January 04, 2008 1 Comment
Wood is a spectacular building material, delivering great stiffness and low density. The contemporary product environment is more material aware than ever. We enjoy a vast range of mold able plastics, metals, and composites and today's designers are also aware of the great potential of wood. Careful selection of species and grain, combined with modern adhesives and fabrics for reinforcement helps wood reach new potentials.
Early sporting goods depended heavily on wood (bats, ski's, backpacks, etc.), as did boats, airplanes, furniture, and musical instruments. Today, amazing feats are being accomplished with advanced design and wood. High on my list are lightweight boats, like those made by Joe Greenley at Redfish Kayak in Port Townsend, WA. His wood wonders are among the fastest and lightest boats available of any material.
As you can with Wheel Fanatyk, I'm quite fond of wood rims. It's more than nostalgia, the material makes a wonderful rim regardless of the vintage of bicycle you have in mind. I'm surprised wood rims are so little appreciated, given their virtues. However, many bicycle frame builders have discovered wood. Here are a few:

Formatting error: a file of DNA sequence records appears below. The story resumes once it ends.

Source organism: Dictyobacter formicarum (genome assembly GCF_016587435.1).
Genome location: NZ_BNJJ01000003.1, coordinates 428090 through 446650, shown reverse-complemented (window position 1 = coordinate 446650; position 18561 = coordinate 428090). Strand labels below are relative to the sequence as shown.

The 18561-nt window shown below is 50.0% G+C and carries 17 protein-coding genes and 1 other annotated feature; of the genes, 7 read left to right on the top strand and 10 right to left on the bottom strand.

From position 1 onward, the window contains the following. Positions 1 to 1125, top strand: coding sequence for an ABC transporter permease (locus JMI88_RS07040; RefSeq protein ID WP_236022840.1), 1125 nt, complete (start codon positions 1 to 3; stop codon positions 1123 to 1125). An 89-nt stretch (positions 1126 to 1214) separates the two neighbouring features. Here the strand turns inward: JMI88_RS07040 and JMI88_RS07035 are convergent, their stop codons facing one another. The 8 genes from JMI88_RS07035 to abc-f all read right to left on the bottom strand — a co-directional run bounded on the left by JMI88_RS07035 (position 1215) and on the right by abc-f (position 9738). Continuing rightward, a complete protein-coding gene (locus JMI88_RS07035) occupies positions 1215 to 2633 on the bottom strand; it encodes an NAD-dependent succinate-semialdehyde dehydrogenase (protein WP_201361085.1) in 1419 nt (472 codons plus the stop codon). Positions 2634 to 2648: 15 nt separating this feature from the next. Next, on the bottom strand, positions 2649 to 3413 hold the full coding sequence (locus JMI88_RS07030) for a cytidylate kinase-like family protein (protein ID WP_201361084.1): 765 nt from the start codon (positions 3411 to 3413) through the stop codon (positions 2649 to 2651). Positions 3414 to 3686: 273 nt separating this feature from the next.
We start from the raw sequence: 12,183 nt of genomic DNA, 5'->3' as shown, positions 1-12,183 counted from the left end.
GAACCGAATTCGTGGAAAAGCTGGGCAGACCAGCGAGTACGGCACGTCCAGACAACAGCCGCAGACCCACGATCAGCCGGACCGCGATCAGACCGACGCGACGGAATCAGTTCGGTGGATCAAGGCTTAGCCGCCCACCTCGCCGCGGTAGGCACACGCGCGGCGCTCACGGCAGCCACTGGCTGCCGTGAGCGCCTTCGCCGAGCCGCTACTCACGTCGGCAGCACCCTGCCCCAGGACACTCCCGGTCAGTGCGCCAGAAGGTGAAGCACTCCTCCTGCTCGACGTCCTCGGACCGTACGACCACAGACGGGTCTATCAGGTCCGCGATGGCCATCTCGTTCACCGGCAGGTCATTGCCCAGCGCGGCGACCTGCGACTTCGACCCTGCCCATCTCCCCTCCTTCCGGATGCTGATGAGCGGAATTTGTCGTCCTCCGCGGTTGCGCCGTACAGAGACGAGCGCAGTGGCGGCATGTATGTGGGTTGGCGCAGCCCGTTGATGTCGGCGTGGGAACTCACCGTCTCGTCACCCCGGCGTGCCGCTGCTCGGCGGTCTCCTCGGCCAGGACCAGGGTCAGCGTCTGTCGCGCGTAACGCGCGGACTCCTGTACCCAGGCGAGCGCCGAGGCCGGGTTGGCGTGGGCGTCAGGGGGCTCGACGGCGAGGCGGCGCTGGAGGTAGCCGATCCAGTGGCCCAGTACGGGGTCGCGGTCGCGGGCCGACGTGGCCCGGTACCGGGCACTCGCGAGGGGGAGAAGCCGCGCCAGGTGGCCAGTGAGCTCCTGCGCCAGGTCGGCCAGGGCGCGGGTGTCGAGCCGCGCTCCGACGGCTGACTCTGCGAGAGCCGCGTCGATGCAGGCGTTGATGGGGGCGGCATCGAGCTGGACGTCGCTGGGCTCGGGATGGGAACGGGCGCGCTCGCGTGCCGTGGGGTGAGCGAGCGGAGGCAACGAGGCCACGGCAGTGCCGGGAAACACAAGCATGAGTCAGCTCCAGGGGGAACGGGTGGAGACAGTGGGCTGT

Bamboo frames by Craig Calfee have received lots of publicity, including the LA Times, Sundance Institute, and Outside Magazine.
The beautiful German frames of Waldmeister take full advantage of the springy, shock absorption potential of wood.
In Portland, OR, Daedalus Cycles has just launched a bamboo frame business.
One of the most appealing wood bicycle concepts lately is the Jano by the Austrian design firm, GP. Their Web site does a wonderful job of explaining the structural and aesthetic considerations involved in the use of wood for such a fundamental product as a bicycle frame.
While there are certainly a dozen more wood bicycle makers at work, I'll just end with a glimpse at a fascinating new urban park design for NYC's Governor's Island. The Dutch design group, West8 recently won the contract for this project. They envision wood bicycles for the use of visitors. What a delightful concept. [this plan did not happen]
So, when are these "enlightened" designers going to wake up to wood rims? Soon, we hope!
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